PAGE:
Beginning as a movement in 2011, young people on campuses across the US were determined that their college or university should not be putting money into fossil fuels, and urged their schools to divest their endowments away from fossil fuel companies. Today, 668 institutions around the world have joined the divestment movement, representing governments, NGOs, faith-based organizations, educational institutions, and more. The Guardian reports that this has been the fastest-growing divestment movement in history, and almost $5.5 trillion in global assets has been divested thus far.
1. Standing Rock Shows the Promise of Grassroots Activism
In early 2016 in the midwestern United States, a diverse coalition of Native American tribes began to protest the construction of the Dakota Access underground oil pipeline that was an impending threat to their water supply and sacred sites. The protests escalated over a period of months, and the original protesters were joined in support by 87 Native American governments, Black Lives Matter supporters, indigenous leaders in South America, and other civil rights and environmental groups. After several twists, turns, victories, and setbacks, the pipeline became operational in June 2017. However, a federal judge has ruled that the permit authorizing the pipeline violated the law, and the Standing Rock Sioux tribe has filed a brief to ask for the pipeline to be shut down while a more thorough environmental review is conducted.
This incredible protest showed the power of a grassroots movement led by Native Americans and those most vulnerable to fossil fuel exploitation. It showed that we can pull together and make common cause with diverse coalitions to protect indigenous sovereignty and land rights while working to keep fossil fuels in the ground. To keep the momentum going, we must continue to reach across traditional boundaries and build support to make a better world for all.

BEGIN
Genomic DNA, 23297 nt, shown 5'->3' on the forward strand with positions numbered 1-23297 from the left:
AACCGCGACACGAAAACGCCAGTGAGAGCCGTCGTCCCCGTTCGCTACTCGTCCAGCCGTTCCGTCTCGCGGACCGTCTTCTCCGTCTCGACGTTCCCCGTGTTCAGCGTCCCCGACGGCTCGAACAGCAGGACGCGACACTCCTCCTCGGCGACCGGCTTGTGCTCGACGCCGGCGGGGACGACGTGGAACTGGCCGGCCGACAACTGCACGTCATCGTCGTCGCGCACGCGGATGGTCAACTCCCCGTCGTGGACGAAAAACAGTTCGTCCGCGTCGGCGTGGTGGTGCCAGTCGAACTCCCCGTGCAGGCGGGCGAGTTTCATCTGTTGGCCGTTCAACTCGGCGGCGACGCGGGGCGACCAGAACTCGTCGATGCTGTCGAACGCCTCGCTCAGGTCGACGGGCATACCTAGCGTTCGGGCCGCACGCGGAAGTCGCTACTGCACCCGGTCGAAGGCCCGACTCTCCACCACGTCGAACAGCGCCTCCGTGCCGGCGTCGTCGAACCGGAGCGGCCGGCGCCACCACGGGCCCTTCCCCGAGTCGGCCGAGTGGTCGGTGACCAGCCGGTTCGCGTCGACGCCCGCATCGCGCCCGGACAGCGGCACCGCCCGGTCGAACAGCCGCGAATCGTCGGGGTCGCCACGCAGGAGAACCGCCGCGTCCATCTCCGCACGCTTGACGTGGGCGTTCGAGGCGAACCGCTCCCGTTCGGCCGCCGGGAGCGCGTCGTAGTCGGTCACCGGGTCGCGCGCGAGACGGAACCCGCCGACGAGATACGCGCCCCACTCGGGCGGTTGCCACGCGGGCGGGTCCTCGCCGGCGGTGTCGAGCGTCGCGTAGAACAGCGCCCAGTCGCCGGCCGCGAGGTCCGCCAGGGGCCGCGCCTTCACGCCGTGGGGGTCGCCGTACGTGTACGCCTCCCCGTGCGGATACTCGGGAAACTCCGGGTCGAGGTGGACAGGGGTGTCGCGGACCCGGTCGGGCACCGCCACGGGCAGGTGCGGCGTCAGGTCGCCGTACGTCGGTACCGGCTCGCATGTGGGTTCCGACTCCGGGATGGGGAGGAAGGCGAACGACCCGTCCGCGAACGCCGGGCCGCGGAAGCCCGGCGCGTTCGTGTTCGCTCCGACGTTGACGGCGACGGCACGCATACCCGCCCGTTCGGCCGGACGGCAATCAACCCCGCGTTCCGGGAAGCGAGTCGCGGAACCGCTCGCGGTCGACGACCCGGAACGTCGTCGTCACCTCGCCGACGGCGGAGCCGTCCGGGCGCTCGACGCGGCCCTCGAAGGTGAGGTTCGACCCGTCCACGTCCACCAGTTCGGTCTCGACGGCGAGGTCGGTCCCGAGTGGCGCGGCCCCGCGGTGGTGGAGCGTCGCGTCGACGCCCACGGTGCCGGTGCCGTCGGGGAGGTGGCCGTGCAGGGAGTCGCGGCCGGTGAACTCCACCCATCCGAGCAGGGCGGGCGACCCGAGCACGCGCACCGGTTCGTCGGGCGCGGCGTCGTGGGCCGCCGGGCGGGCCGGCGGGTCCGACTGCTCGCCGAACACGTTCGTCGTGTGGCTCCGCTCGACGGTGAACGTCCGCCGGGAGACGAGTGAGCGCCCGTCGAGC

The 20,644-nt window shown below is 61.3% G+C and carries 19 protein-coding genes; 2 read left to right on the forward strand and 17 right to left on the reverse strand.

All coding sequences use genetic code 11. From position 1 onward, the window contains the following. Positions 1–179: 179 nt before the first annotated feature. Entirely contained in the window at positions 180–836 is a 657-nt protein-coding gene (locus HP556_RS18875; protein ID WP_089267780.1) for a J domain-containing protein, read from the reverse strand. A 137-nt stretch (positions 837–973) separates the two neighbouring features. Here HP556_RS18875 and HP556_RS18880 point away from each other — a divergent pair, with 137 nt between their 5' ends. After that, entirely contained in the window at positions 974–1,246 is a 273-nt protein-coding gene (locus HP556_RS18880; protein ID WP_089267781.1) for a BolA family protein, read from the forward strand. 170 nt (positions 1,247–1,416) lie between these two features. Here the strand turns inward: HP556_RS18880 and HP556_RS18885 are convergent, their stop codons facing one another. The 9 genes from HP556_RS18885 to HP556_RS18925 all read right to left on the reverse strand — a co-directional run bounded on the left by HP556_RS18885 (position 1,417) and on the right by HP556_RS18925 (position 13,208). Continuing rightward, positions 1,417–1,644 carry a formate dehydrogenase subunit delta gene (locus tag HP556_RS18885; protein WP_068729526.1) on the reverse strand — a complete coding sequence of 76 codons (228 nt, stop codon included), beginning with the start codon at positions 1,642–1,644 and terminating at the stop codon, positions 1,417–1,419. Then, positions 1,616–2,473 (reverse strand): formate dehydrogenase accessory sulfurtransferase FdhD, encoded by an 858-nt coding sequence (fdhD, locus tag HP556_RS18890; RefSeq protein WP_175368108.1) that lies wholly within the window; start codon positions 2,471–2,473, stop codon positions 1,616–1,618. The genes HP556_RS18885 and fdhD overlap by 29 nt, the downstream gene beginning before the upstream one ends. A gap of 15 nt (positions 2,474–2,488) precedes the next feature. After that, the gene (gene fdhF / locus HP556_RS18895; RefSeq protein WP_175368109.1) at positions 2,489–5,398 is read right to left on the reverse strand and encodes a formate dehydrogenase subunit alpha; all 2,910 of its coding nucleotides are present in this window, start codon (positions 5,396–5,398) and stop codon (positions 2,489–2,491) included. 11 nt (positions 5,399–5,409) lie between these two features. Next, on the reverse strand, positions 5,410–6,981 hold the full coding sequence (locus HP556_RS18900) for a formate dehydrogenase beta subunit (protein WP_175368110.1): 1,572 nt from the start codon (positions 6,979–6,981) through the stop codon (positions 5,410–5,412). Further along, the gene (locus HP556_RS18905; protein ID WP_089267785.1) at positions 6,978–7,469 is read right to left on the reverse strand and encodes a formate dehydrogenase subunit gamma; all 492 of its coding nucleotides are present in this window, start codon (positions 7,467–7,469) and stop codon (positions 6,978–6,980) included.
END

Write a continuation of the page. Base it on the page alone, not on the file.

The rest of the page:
Climate Change Is a Fixable Problem
If there’s anything that these signs of hope show, it’s that we can do it. It may take a strong, coordinated, and global effort to keep fossil fuels in the ground and spread renewable energy, but we can do it. We know what it takes to reduce climate change, and we know that we must move forward together.
Think about your role in this effort – seeing all these reasons for hope, all of these effective strategies, what part could you play? Could you ask your organization to divest from fossil fuels, or pressure your elected officials for a carbon price, or add to the demand for renewable energy, or join a coalition like the Standing Rock activists?
Whatever you choose to do, always keep this in mind:
It’s not going to be easy. It’s going to be worth it.
From Colorado Politics (Marianne Goodland):
Almost 8 million acre-feet of water has left Colorado in the past 20 years that the state could have kept, according to preliminary data from a legislative-commissioned study expected later this year…
That takes us to what happened to that 8 million acre-feet of water on the South Platte. It went to Nebraska. There’s a compact, like a contract, between Colorado and Nebraska, dating from 1923, that dictates that a certain amount of water from the South Platte goes to Nebraska, which preserves the river’s downstream environment and aquatic wildlife.
The 8 million acre-feet exceeds what Colorado was legally required to send to Nebraska. But the problem for Colorado is that there’s no place to put that water.
Lawmakers and water experts have been jawing about the lost water problem for years. In 2016, Rep. J. Paul Brown of Ignacio sponsored a bill to put some teeth into the conversations, by asking how much water is being lost to Nebraska and where it can be stored.
The final answer won’t be known until the end of this year, but earlier this month, an interim water committee at the state Capitol took a first look at the data and some of the sites where storage might happen.